Marcel is not very good at being a monster. He doesn't seem to be able to scare anybody! But one day, Marcel discovers that his gruesomely good cooking can give kids a real fright.
My children love books, neither of them are able to read on their own yet but they just love flicking through a book and looking at all the pictures. My daughter (3 yrs) has just started to make up the story based on the pictures she sees which is very cute and also shows just how well the pictures relate to the story.
On first inspection of this book I noticed that the front cover wasn't as bright and eye catching as many other kids books are. It was still colourful with the big green monster on the front but just not as bright. It was however nice that there were different textures on it which is great for little children to run their fingers over. My daughter and son loved it and were pretty excited to see a monster on the front.
The story line was a bit sad at first with the main character, a monster, down about his work and not really enjoying what he does, after all, he's a monster who can't scare! Although he does love to come home and cook. Through a fortunate series of events Marcel eventually learns that what he loves doing, cooking, is the perfect job for him and through his food, he can even scare.
My daughter really liked this story and through the images on each page she could vaguely figure out the story line which is very good and shows that the pictures really work in telling the story too. We took this book into daycare and the teacher read it to the class with my daughters help. All the boys loved the interesting ingredients used and paid attention for the whole story. Apparently their eyes start to glaze over when the girls bring in some books to read but this one was right up their alley.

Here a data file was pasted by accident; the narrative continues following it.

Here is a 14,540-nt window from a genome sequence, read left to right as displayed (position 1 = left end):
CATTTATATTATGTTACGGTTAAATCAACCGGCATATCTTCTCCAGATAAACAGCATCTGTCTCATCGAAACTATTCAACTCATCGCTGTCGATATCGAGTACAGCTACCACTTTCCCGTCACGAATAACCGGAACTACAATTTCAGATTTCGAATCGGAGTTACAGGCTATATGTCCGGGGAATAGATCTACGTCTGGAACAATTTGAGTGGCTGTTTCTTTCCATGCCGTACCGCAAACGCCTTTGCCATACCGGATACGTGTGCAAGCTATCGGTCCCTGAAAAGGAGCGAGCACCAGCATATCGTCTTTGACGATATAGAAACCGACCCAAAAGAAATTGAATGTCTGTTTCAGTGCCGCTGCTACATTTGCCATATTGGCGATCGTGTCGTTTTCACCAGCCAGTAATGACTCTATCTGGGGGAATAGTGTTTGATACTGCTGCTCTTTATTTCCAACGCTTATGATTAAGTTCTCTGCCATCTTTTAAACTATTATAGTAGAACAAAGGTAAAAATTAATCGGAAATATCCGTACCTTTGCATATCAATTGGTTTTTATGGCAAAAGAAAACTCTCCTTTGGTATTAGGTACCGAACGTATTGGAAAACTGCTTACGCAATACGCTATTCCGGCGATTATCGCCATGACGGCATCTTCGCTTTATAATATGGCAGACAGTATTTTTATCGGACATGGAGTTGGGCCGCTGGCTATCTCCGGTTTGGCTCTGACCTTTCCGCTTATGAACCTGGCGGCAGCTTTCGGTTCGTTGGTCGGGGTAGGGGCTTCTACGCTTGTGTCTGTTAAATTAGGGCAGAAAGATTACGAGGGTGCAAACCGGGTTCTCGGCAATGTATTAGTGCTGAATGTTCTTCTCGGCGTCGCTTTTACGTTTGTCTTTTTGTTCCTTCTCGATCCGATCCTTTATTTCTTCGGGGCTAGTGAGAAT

The front cover of Monster Chef was what drew us to this book. Aside from it being by the amazing Nick Bland (we own a few of Bland's books), the cover art is fantastic. Against a matte charcoal grey background, Marcel the monster is gorgeously green and shiny. The texture of his fur is etched into the shiny portion of his body, which is lovely to explore with your fingers.
Inside is a tale that my children both enjoyed. My toddler flicked the pages over with great gusto, ohhing and ahhing over each new picture. She pointed to things she recognised and said their names. She also roared appropriately much to the amusement of her sister. My 7 year old enjoyed the story, and liked the monster cooking. I thought she might be grossed out by it, as she is already a fussy eater. But she thought it was funny, and did a lot of giggling and pointing at the pots and baked "goodies".
For me though, the story was something else entirely. It doesn't always occur to children that an adult can be in a job that doesn't suit them or they don't like. No child goes to school and says "I hope I have an office job" or "I'm hoping to work in fast food all my life" while they are at school. Yet, we grow up and we end up doing roles that don't always light us up. To me, that was Marcel's tale.
Here he is, a monster, who can't scare. Yet every day, off he goes to what must be a soul destroying job. And then when he comes home, he has his cooking hobby and that is what makes him light up. That's the thing that makes his life worth living. And then this moment happens and it changes everything for him. He gets an opportunity to change things and he takes it. And that to me is the magic of this book. What a joyful thing to read as a parent and adult, feeling trapped or dreaming of something else or MORE. Shouldn't we all be a little bit more Marcel and a little less trapped in the square. I think so.
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